Bike Parking Ordinance Sails Through Committee Despite Bike Clutter Distraction

Yesterday, the City Council Planning and Land Use Committee  directed city staff to draft a final ordinance to ammend the city’s parking ordinance to require more bicycle parking and provide incentives to increase bike parking beyond the minimums.   The Bike Parking ordinance was item #5 on yesterday’s agenda.

I see how this could be annoying to look at, but it's not illegal and the Bicycle Parking Ordinance is about reducing scenes such as this one. Photo:ehow

The current bicycle parking ordinance only applies to developments over 10,000 sq ft.  By eliminating this qualification new parking facilities will begin to sprout up throughout the city whenever new multi-family residential, commercial, and industrial developments are proposed.  Cycling advocates hope that more bicycle facilities will create a more visible and viable transportation alternative.

Alexis Lantz, programming director for the Los Angeles County Bicycle Coalition, made the case for change simply, “The ordinance that currently exists has failed to provide adequate bicycle parking.”

The proposed ordinance also includes a swap of car parking for bicycle parking for both commercial and residential uses.  Up to 30% of auto parking can swapped for bicycle parking within a commercial nonresidential  project and 15% of auto parking can be swapped within a residential project that is near a major bus or transit station.  This could be particularly crucial for the transit oriented developments that pop up as a result of the new train lines that are coming online as a result of Measure R.

The ordinance also provides a mechanism to add more bike corrals to city streets.   These on-street public bicycle parking spaces offer an opportunity to provide ample bicycle parking without taking up pedestrian space on sidewalks. Bike corrals have been proven to increase bicycle usage in areas where they are installed, as they encourage residents to travel by bicycle around their neighborhoods to do their shopping and errands.  The corral at Cafe De Leche in Northeast L.A. was part of a pilot program that was succesful enough that the LADOT and City Planning are comfortable enough to let them flourish city-wide.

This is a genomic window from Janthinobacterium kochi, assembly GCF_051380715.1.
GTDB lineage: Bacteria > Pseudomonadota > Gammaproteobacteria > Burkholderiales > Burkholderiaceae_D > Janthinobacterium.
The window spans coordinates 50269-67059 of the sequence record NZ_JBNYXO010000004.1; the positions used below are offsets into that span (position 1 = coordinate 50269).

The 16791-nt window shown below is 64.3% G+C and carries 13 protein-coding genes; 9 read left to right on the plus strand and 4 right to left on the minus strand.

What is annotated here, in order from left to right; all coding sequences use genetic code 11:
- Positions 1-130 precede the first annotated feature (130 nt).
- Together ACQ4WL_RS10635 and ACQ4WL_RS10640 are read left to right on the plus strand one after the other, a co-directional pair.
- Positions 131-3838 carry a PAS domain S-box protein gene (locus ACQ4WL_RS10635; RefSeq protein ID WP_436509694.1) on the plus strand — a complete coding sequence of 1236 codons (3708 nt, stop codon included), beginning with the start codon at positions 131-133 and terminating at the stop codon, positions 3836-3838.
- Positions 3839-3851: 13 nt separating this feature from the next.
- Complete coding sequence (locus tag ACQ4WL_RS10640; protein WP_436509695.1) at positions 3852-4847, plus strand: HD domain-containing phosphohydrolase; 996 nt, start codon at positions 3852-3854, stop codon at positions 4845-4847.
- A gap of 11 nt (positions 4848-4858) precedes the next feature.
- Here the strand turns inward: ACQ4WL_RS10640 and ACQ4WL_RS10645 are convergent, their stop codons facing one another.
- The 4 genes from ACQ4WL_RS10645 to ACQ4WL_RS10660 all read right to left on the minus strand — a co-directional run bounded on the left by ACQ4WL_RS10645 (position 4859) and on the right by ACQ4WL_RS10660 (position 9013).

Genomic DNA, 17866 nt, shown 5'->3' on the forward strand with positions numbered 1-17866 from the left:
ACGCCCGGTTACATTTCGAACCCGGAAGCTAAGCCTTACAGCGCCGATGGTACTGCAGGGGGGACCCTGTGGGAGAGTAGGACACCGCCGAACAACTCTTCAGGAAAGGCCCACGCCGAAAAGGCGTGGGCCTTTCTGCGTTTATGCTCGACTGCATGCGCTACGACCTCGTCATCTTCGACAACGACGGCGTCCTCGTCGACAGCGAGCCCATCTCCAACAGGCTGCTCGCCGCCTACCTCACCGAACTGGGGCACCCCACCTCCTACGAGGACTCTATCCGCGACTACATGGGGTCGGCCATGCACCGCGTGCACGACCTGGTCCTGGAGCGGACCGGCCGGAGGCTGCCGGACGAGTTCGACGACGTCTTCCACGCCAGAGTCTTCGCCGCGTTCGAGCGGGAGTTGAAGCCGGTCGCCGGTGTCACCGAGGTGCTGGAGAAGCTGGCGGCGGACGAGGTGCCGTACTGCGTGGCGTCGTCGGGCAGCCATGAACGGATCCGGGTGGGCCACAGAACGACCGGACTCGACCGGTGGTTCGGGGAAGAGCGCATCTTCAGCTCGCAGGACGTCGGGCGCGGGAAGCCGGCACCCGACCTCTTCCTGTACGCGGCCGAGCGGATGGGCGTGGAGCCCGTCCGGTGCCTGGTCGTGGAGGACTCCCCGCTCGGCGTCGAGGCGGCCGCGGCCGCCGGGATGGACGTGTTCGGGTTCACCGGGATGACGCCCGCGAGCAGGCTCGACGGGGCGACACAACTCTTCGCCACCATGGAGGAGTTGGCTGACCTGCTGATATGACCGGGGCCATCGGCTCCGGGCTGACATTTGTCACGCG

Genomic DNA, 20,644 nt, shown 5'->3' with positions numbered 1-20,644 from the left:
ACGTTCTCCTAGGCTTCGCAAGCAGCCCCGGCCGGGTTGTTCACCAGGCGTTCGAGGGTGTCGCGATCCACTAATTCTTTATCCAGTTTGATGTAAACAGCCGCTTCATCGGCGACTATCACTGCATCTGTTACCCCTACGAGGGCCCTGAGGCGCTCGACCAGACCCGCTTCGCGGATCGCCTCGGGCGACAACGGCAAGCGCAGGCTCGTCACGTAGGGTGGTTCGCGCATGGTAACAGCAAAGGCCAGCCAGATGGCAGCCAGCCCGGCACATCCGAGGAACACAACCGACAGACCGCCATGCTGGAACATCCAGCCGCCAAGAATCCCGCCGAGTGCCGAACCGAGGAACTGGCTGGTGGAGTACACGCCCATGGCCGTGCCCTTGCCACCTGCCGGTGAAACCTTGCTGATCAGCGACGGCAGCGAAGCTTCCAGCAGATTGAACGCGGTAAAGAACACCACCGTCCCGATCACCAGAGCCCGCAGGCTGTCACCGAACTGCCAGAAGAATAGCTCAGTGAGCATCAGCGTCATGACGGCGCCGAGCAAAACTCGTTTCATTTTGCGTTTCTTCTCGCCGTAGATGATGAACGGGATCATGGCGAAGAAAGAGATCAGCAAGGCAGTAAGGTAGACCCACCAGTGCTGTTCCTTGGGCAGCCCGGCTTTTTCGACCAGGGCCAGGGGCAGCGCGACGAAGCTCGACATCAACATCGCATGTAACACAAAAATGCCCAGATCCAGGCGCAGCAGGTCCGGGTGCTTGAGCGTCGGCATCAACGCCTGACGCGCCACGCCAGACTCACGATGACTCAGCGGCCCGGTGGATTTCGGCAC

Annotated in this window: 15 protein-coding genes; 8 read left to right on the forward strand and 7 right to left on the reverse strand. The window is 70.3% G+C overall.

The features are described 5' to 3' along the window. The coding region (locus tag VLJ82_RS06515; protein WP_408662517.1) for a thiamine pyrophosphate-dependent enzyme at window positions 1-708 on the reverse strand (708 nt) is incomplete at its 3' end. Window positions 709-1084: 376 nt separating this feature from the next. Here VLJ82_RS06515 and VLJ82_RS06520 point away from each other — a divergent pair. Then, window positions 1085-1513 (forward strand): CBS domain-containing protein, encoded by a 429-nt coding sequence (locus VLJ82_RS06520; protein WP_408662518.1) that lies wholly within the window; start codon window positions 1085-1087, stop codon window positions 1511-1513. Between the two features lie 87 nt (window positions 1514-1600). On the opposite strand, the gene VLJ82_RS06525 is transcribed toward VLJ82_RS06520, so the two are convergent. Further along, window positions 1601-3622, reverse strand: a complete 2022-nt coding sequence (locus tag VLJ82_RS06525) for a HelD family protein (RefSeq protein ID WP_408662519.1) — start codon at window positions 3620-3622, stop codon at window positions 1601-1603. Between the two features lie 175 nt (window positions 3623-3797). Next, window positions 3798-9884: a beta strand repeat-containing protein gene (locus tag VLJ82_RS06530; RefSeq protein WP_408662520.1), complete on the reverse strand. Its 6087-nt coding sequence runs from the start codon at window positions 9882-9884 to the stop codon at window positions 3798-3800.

The change in the parking requirements is part of the planning changes required by the Bike Plan which was signed into law earlier this year.  While the Bike Plan was approved by the City Council and Mayor’s Office, but individual policy changes need to be voted on individually.  This is the first policy change included in the plan to get serious consideration from the Council.  Glenn Bailey, the Vice-Chair of the City’s Bicycle Advisory Committee reported that the ordinance enjoyed the unanimous support of the city’s official Bicycle Advisory Committee.

None of these changes sparked much debate, in fact the only concern about the bike parking ordinance came from Studio City Neighborhood Council Member Barry Johnson who complained that bikes on the lawn of multi-family dwellings create clutter that is an eye sore for neighbors in single-family houses across the street who lived there for years. “Bike parking should not be allowed in the yards of the multi-family units…Adding clutter to the front yard is something we shouldn’t be doing.”

Councilman Paul Krekorian echoed Johnson’s concerns, and called for City Planning, who moved that City Staff report back on the issue of front lawn bicycle parking.  Let’s go easy on Krekorian, who  is representing his constituents and didn’t actually hold up the ordinance in any way, but let’s hope that city staff provides a concise and factual defense of locating bike parking in the front of multi-family dwellings or any other buildings.  For the sake of civility, let’s avoid pointing out that there are few things that provide as much clutter in a public space as free curbside parking for cars.

Whoops.

Putting bike parking in front of a building is often the place that makes the most sense from a safety standpoint.  The bikes are clearly visible making them harder to steal than a bike chained up in a dark corner in a garage.  Also, the cyclist doesn’t have to enter uncontrolled secluded places to lock up his or her bicycle.  Last, a parking lot is one of the most dangerous places to be a cyclist or pedestrian because drivers are often distracted and backing out without a clear line of site.

From a convenience standpoint, there is nothing more convenient than getting to park a bicycle by the front door of a building.  It creates a welcome place for people to store their bicycles and sends a clear message that bikes belong.  Even if homeowners in Studio City don’t think that they do.

And last but not least, people should be allowed to do what they wish on public property, even if the Studio City Neighborhood Council disagrees.

The ordinance still needs to be passed by the full City Council before moving to the Mayor’s Desk for final approval.